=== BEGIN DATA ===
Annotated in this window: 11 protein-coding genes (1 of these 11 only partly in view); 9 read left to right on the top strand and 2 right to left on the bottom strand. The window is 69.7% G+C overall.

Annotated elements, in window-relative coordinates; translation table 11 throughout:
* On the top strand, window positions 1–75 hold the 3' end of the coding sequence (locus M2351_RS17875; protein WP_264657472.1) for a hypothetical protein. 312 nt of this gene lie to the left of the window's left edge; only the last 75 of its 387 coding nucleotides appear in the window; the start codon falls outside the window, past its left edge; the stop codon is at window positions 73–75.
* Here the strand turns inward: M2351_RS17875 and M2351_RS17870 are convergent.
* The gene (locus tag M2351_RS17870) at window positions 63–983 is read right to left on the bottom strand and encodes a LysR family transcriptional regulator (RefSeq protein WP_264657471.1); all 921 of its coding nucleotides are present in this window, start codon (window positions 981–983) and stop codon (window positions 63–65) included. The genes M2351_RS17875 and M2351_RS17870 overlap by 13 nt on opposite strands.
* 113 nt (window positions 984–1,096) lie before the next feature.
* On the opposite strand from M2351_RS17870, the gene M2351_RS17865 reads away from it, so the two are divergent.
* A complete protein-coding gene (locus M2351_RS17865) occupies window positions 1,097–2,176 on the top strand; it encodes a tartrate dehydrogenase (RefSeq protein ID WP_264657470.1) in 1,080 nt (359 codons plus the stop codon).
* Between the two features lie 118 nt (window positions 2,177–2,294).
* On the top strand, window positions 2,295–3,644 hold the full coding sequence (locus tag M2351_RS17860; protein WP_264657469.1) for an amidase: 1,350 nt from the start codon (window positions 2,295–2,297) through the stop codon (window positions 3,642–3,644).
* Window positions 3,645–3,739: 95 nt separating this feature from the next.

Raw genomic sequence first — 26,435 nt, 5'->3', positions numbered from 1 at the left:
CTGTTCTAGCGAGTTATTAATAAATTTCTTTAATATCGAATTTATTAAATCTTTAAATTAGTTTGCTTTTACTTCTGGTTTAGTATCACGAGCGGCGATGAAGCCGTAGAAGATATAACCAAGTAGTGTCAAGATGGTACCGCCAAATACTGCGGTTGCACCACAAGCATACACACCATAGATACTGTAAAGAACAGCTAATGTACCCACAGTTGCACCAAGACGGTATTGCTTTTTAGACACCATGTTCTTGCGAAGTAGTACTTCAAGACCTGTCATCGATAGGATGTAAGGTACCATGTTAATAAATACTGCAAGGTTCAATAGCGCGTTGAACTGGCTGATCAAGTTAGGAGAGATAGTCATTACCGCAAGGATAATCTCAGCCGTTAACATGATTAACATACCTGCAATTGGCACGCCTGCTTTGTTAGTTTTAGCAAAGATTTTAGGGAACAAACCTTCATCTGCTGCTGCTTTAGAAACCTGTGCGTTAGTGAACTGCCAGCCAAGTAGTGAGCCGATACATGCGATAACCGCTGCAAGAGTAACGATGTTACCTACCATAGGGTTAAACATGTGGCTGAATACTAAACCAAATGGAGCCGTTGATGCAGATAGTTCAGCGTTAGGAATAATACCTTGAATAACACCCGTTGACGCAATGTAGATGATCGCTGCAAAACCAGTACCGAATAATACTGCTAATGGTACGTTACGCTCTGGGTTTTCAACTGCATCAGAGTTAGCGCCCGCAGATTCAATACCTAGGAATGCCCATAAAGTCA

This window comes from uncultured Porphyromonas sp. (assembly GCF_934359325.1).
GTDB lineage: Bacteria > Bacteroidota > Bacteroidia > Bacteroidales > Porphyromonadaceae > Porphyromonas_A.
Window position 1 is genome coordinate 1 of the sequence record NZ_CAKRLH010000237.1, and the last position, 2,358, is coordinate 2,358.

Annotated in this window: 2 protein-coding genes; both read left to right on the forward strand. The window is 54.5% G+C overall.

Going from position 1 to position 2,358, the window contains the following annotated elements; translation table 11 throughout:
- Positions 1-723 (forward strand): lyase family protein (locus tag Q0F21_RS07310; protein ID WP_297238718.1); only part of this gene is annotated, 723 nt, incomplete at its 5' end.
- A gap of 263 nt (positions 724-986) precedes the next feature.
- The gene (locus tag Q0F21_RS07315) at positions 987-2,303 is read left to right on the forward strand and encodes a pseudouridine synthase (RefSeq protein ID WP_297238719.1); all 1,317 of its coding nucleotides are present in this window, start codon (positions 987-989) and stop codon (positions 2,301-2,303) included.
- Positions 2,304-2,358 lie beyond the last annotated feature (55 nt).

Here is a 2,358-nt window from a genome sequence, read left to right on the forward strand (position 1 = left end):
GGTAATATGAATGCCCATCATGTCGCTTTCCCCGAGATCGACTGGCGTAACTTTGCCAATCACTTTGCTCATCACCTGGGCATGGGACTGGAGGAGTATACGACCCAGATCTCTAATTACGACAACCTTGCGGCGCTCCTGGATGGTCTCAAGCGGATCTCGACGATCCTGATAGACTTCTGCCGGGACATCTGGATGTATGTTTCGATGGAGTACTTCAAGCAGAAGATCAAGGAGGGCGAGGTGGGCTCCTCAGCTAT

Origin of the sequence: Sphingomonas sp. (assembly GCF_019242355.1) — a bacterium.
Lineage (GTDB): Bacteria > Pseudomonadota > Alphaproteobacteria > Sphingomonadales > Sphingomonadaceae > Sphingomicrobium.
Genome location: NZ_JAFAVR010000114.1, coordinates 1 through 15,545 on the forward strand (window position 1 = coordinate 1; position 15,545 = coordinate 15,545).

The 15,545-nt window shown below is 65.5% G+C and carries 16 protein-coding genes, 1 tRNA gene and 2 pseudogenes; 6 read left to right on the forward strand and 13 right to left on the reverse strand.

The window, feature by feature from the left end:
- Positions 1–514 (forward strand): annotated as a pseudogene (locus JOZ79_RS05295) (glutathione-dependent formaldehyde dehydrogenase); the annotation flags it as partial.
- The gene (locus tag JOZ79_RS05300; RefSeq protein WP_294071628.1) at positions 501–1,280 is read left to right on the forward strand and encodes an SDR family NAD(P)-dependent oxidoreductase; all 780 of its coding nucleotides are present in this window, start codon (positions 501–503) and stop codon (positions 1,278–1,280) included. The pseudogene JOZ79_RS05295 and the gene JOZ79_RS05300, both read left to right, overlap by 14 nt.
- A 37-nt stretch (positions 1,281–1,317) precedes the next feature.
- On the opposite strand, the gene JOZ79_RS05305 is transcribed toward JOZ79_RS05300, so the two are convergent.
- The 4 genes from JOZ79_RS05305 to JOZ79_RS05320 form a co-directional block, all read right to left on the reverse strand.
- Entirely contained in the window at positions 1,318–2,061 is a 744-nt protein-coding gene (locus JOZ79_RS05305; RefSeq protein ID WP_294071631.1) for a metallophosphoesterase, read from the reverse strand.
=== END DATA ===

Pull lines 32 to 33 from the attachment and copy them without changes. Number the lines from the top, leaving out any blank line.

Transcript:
- A 37-nt stretch (positions 1,281–1,317) precedes the next feature.
- On the opposite strand, the gene JOZ79_RS05305 is transcribed toward JOZ79_RS05300, so the two are convergent.